Rage: Bob Woodward’s Insight Into the Presidency of Donald Trump


Brendan Smialowski

President Trump during the daily press briefing on the coronavirus pandemic on March 17, 2020, at the White House in Washington D.C. (Photo Credit: Getty/Brendan Smialowski) (Courtesy of CBS)

In his new book, called “Rage,” Bob Woodward opens up and discloses the content discussed in eighteen interviews with President Donald Trump since December 2019. This is his second book on the Trump administration, following the release of the book “Fear” in September 2018. Woodward, a journalist that works for the Washington Post, has written eleven books on the Presidency since Bill Clinton was president.

In his new book, Bob Woodward reveals his discussions with President Trump during the last few months (Photograph by Jonathan Ernst / Reuters) (Courtesy of the New Yorker). (Jonathan Ernst)

Woodward revealed that during one of their phone calls, the president admitted that he had downplayed the coronavirus. “I wanted to, I wanted to always play it down, I still like playing it down because I don’t want to create a panic,” Trump said on a March 19 phone call with Woodward. Furthermore, in one of the inter

Bob Woodward’s new book, “Rage” (Photo Credit: Jim Lo Scalzo/EPA, via Shutterstock) (Courtesy of the New York Times). (Jim Lo Scalzo)

views, President Trump privately acknowledged that the coronavirus was more deadly than the flu, but later contradicted the statement in a public press conference.

This revelation comes as the nation is struggling to battle the coronavirus, which has infected more than 6.5 million people and left more than 196,000 people dead in the U.S. alone, according to the CDC.

In his book, Woodward also writes about President Trump’s relationship with North Korean dictator Kim Jong Un. Woodward had been given access to 27  “love letters,” as the president describes it, between Trump and Kim Jong Un. These letters were written after Trump met with Kim three times in various places. However, Trump has not persuaded North Korea to dismantle or even to reduce the size of its nuclear program, with no more success than previous presidents who have attempted this feat before.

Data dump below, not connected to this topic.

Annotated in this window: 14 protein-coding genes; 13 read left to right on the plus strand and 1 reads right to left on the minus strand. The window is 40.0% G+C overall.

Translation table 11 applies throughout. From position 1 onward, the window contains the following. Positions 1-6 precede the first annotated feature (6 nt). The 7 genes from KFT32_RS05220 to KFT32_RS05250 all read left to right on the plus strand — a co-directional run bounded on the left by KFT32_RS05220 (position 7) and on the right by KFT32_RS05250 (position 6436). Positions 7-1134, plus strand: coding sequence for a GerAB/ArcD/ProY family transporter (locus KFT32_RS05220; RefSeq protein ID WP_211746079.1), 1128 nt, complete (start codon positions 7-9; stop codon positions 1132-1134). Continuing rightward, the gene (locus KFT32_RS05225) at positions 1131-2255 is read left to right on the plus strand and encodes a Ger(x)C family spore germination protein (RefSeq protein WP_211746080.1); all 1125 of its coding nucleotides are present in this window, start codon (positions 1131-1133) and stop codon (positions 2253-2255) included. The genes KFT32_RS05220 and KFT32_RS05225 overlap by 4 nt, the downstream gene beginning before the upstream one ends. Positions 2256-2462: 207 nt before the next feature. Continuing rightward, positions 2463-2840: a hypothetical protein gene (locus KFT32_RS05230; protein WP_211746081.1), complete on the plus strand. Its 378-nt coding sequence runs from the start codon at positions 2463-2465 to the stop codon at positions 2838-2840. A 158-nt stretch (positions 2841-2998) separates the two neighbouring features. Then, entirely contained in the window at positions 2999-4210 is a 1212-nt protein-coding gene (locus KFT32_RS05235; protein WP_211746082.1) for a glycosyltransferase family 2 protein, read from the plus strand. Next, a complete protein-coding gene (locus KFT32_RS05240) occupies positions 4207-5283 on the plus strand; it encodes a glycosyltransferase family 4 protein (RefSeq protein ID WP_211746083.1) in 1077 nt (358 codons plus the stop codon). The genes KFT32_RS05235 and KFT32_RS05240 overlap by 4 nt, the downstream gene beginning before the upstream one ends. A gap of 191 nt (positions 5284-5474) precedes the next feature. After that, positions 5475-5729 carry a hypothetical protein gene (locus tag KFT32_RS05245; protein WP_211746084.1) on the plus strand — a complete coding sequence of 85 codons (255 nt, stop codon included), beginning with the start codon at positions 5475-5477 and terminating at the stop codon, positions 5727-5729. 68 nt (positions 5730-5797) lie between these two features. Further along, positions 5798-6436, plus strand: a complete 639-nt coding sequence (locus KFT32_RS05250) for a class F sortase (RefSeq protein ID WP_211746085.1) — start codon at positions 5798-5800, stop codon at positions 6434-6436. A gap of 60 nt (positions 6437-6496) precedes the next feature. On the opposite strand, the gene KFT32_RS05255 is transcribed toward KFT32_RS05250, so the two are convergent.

The Black Lives Matter movement and racial justice were brought up by Woodward in some of the interviews, though the president wasn’t able to understand the grievances of the African-American people. “…And do you have any sense that that privilege has isolated and put you in a cave, to a certain extent, as it put me— and I think lots of White, privileged people— in a cave and that we have to work our way out of it to understand the anger and the pain, particularly, Black people feel in this country? Do you see?” Woodward said in an interview. The president replied by saying that he didn’t understand or feel any anger or pain at all. Trump also told Woodward that has “done a tremendous amount for the Black community,” and that he was “not feeling the love.”

Bob Woodward at American Jewish University in Los Angeles, California, on April 7, 2019 (Photo Credit: Michael Kovac/Getty Images) (Courtesy of Vox). (MIchael Kovac)

“Rage” also provides several accounts of officials who were departed from the Trump administration including Secretary of Defense James Mattis, former Director of National Intelligence Dan Coats, former Secretary of State Rex Tillerson, and other people close to them. These accounts include their problematic relationships with the president and their misgivings about him. “To him a lie is not a lie. It’s just what he thinks. He doesn’t know the difference between the truth and a lie,” Coats said of the president.

Woodward’s new book focuses on many issues gripping the nation, shows accounts of officials who used to work for the president and others who have worked with him in the last few years, and gives an inside look at what the president keeps from the public.

“Rage” was released on September 15, and can be purchased directly from the publisher, Simon & Schuster.